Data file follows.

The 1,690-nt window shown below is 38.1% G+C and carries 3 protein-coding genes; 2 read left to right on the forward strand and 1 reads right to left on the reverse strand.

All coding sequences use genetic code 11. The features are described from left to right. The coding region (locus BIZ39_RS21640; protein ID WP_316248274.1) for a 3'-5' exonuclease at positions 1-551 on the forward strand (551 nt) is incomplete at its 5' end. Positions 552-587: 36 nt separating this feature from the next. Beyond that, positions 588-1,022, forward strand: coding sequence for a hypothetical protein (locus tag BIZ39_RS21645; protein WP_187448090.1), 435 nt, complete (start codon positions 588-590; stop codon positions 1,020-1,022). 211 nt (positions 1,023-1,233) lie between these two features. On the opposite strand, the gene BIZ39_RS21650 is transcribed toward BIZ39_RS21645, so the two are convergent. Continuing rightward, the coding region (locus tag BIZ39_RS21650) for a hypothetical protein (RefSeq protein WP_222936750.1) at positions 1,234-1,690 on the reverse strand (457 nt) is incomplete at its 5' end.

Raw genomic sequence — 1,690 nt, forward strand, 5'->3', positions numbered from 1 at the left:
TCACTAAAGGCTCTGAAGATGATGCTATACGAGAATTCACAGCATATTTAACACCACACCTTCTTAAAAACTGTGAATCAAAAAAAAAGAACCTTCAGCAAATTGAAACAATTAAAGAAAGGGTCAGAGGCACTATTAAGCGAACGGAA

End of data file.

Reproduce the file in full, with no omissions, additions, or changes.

The 1,690-nt window shown below is 38.1% G+C and carries 3 protein-coding genes; 2 read left to right on the forward strand and 1 reads right to left on the reverse strand.

All coding sequences use genetic code 11. The features are described from left to right. The coding region (locus BIZ39_RS21640; protein ID WP_316248274.1) for a 3'-5' exonuclease at positions 1-551 on the forward strand (551 nt) is incomplete at its 5' end. Positions 552-587: 36 nt separating this feature from the next. Beyond that, positions 588-1,022, forward strand: coding sequence for a hypothetical protein (locus tag BIZ39_RS21645; protein WP_187448090.1), 435 nt, complete (start codon positions 588-590; stop codon positions 1,020-1,022). 211 nt (positions 1,023-1,233) lie between these two features. On the opposite strand, the gene BIZ39_RS21650 is transcribed toward BIZ39_RS21645, so the two are convergent. Continuing rightward, the coding region (locus tag BIZ39_RS21650) for a hypothetical protein (RefSeq protein WP_222936750.1) at positions 1,234-1,690 on the reverse strand (457 nt) is incomplete at its 5' end.

Raw genomic sequence — 1,690 nt, forward strand, 5'->3', positions numbered from 1 at the left:
TCACTAAAGGCTCTGAAGATGATGCTATACGAGAATTCACAGCATATTTAACACCACACCTTCTTAAAAACTGTGAATCAAAAAAAAAGAACCTTCAGCAAATTGAAACAATTAAAGAAAGGGTCAGAGGCACTATTAAGCGAACGGAA